Vampire power costs Americans $19 billion in electricity every year
Treehugger, May 12, 2015. Image credit: OpenClips
A new report from the National Resource Defense Council states that Americans are spending $19 billion a year in electricity costs from vampire appliances and electronics. That comes down to $165 per household on average, but could cost as much as $440 per household under top-tier rates. The annual power usage is equal to the output of 50 large power plants and an equal amount of emissions.
“One reason for such high idle energy levels is that many previously purely mechanical devices have gone digital: Appliances like washers, dryers, and fridges now have displays, electronic controls, and increasingly even Internet connectivity, for example,” says Pierre Delforge, the report’s author and NRDC’s director of high-tech sector energy efficiency. “In many cases, they are using far more electricity than necessary.”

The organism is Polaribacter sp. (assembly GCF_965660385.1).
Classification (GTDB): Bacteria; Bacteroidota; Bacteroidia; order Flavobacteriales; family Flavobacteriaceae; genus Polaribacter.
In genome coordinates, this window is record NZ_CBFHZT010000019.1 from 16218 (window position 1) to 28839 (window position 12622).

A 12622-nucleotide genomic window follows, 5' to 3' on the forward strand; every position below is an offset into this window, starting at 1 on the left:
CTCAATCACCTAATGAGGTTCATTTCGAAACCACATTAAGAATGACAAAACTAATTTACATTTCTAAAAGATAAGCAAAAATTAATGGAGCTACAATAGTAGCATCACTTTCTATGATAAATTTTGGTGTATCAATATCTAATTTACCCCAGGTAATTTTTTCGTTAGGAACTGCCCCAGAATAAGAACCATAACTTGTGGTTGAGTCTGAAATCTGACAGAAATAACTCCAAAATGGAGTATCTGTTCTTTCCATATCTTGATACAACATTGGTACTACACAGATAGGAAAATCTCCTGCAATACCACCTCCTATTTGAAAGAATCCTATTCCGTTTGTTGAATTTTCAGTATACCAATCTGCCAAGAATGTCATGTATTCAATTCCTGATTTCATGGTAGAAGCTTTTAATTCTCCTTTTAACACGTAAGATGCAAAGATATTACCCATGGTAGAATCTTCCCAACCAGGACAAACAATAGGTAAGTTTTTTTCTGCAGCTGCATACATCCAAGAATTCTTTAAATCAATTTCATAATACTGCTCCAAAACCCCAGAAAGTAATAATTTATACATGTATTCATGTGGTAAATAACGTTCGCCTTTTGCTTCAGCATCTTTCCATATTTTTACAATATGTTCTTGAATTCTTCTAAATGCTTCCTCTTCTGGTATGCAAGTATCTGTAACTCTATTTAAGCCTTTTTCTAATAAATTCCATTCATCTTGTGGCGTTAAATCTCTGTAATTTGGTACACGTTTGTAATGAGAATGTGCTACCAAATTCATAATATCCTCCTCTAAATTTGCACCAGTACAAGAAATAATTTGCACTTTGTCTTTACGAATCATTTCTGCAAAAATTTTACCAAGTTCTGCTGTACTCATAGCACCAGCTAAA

Two major offenders that we’ve discussed before are TV cable boxes and video game consoles. Cable boxes are the second largest energy user in many people’s homes because they are always running even when they are turned off thanks to spinning hard drives, program guide updates and software downloads. Video game consoles can be major power hogs and the systems’ stand-by modes leave much to be desired. Many users are reluctant to shut them off completely because restarting them can take such a long time when updates have to be installed.